Keeping active children safe and well during the summer months may not actually be more difficult than at other times of year.
But boy, it can sure seem that way.
Which is why pediatricians across Western New York offer lots of tips and advice to anxious parents at this time of year.
We spoke to doctors with Lancaster-Depew Pediatrics on Genesee Street and Western New York Pediatrics in Orchard Park to find out their suggestions for keeping kids healthy and safe this summer.
Among the ideas, organized by topic:
Small children and teenage boys are the most vulnerable to drowning incidents, according to Dr. Michael D. Terranova, a pediatrician at Lancaster-Depew Pediatrics and Buffalo chapter president for the American Association of Pediatrics.
Toddlers in particular -- kids between 1 and 3 years old -- are a vulnerable population that parents need to focus on where pools, lakes and other swimming situations are concerned, the doctor said.
"Toddler drowning deaths are preventable," said Terranova, who has written a paper on the subject.
He recommends these steps:
*Make sure that any pools -- in-ground or above ground, and no matter what size or depth -- are fully fenced on all four sides by a fence at least 4 feet high.
*Make sure the fence is locked with a "self-locking" gate, the kind that latches behind you and locks by itself. "It should be on a spring, so that if you open it, it automatically closes and locks," Terranova said. "With a lock a child can't figure out."
*When allowing a child into the pool, make sure a responsible adult is within "touching supervision" of the child: meaning, that the adult can reach out from where they are and touch the child in the water.
"It's the rare 1- to 3-year-old who can swim," Terranova said. "A child can drown within a minute. It's very quick."
*Where swimming lessons are concerned, the American Academy of Pediatrics has recently changed its directives, and now does not caution parents against swim lessons for toddlers. Swim lessons or swimming time with a responsible adult can be a good idea and get the child used to the water, Terranova said.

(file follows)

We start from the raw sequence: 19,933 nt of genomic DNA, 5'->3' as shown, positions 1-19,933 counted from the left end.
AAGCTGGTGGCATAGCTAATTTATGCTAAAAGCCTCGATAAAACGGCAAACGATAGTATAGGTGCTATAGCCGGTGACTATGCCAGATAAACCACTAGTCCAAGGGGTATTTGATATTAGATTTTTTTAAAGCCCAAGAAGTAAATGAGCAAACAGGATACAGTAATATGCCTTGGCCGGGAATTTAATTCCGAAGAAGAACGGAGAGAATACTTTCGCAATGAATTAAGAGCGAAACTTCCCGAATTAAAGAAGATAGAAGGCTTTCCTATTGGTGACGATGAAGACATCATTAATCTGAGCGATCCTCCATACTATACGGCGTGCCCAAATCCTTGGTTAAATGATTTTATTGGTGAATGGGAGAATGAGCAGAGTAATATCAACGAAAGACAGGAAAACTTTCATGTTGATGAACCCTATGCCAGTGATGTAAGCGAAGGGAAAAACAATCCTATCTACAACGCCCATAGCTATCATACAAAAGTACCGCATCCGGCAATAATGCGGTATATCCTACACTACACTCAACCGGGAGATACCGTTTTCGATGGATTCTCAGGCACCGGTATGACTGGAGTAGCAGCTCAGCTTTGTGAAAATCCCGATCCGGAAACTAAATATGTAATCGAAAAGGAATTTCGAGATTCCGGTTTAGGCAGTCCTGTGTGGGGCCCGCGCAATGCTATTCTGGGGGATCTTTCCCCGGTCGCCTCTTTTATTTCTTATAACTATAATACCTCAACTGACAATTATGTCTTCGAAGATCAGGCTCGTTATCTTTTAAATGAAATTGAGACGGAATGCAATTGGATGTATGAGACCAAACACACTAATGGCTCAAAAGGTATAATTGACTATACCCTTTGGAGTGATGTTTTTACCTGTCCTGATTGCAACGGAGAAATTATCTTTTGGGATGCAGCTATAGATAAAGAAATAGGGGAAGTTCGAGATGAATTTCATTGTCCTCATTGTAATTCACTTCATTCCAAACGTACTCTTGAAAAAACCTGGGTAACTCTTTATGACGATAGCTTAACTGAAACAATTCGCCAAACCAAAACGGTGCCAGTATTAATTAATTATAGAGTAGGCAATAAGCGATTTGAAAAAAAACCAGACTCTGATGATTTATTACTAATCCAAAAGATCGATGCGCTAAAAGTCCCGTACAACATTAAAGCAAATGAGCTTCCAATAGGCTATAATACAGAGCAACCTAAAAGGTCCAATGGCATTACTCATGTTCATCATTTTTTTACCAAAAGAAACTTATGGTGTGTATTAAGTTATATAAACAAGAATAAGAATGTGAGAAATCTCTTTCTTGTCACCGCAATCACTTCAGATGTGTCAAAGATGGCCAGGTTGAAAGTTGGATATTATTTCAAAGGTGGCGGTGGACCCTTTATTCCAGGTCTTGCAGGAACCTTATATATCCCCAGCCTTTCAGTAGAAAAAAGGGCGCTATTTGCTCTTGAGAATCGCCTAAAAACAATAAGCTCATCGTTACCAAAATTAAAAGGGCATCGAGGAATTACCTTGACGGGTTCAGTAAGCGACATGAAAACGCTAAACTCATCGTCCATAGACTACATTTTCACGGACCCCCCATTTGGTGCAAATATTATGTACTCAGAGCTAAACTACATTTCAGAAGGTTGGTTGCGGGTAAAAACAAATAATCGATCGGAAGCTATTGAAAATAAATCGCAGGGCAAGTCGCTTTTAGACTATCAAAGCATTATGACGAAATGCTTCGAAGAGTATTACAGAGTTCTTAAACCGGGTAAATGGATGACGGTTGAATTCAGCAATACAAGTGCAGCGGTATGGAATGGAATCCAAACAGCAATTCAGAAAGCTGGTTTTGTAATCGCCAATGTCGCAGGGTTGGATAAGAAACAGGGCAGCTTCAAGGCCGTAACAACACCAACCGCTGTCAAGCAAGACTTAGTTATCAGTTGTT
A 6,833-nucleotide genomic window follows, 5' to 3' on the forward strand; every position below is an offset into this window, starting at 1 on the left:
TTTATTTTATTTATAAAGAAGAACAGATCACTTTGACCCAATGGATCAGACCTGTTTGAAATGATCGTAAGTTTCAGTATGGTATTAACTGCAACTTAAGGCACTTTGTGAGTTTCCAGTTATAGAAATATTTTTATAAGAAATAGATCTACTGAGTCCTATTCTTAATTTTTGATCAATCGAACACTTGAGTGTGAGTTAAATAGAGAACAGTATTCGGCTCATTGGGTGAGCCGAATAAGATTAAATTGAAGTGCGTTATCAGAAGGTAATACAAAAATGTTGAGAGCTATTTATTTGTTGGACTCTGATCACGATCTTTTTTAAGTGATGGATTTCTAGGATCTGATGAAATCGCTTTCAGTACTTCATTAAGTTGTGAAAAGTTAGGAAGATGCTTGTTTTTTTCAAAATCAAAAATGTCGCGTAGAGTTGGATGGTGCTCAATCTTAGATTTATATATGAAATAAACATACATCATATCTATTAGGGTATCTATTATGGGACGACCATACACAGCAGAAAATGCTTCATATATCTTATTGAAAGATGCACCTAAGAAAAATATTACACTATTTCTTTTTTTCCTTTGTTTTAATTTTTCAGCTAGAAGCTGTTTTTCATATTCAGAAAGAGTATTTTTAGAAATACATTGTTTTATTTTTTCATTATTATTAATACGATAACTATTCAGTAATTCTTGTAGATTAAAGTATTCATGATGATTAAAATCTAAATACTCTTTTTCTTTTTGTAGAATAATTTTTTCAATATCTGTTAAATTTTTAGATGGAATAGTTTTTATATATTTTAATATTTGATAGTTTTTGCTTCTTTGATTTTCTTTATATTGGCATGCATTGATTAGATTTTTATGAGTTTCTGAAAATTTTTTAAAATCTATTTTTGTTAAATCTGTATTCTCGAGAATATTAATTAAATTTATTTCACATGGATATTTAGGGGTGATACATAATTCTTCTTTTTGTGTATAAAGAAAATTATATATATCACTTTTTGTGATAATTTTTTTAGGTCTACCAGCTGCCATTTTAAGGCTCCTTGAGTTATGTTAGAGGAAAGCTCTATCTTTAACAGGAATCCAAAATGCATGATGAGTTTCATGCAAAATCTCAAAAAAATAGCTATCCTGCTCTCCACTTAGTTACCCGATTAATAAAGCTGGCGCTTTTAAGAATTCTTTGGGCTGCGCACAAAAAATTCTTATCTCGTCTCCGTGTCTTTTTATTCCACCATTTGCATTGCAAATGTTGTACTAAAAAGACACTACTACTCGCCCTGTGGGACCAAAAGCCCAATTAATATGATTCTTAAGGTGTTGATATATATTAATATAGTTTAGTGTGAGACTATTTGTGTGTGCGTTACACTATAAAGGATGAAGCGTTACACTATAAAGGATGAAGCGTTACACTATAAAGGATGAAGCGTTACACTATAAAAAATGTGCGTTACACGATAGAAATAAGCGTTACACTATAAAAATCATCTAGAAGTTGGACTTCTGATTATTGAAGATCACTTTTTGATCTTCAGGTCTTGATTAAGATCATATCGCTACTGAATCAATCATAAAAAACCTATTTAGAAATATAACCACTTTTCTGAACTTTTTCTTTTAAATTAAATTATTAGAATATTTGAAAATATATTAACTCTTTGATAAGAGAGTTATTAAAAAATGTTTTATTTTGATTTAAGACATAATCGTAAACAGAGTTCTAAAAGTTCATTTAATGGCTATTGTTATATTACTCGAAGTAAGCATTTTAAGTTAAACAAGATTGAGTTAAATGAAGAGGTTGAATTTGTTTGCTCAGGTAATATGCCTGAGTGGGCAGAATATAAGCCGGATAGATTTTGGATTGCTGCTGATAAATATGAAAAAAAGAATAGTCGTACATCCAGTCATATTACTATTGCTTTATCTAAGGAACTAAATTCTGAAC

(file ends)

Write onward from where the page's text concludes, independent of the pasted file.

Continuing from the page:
However, he cautioned, one danger can be that parents begin to feel too comfortable about their child's abilities in the water. Swimming lessons or not, no matter what the child's pool-use level, the parent should still stay within that safe "touching" distance in the pool at all times, the doctor said.
"It's the same with those little floaty things they wear," said Terranova. "We don't feel that those should give parents the confidence to allow their child to be in the pool with little supervision."
*Pool alarms appeal to some parents, but Terranova warns against using them to monitor children's safety.
"They can malfunction," he said. "If they malfunction at a time when a child jumps in, you're not going to know."
*Watch out for insect bites -- particularly ticks -- when a child spends time playing outside, especially near wooded areas or where grasses grow long. The insects can latch on to a child's clothes or hair in those settings, and then find a warm patch of skin to take a bite.
*Comb through children's hair thoroughly at night to make sure there are no bugs around, and after a walk in the woods, bag up the child's clothing in a plastic bag until you can wash it in a load of laundry -- just to be on the safe side. (Regular detergent works fine.)
*If a tick bite occurs, you can remove the bug yourself or have the child's doctor or nurse do it.
But make sure you get all of the parts of the insect out, and -- this part is important -- save the little animal in a jar of rubbing alcohol, doctors at Western New York Pediatrics advised.
That way, the animal can be analyzed to see what type of tick it is, how long it's been attached to the body, and how engorged -- or full of blood -- it's gotten. At Western New York Pediatrics, on Big Tree Road in Orchard Park, doctors send the bugs to the University at Buffalo for a quick analysis by an entomologist.
*Keep an eye on the area around the bite, and if any redness -- or a bull's-eye-shaped mark -- develops, call your pediatrician's office.
The same goes for fever or other atypical symptoms, which could be a warning sign for an infection like Lyme disease.
At Western New York Pediatrics, doctors recommend sunscreen for most kids in the 30 to 45 SPF range. Higher than that and there's not much additional value, they counsel.
For babies, the experts recommend parents keep their children out of the direct sun as much as possible.
And for the smallest children -- as well as older children sensitive to the heat -- the hottest hours of the day, from 11 a.m. to 1 p.m., are best spent out of sunlight and heat, according to the Orchard Park pediatricians' office.
If your kids are swimming, here's one more tip: Remember to reapply sunscreen when the little ones come out of the water.
It can wear off!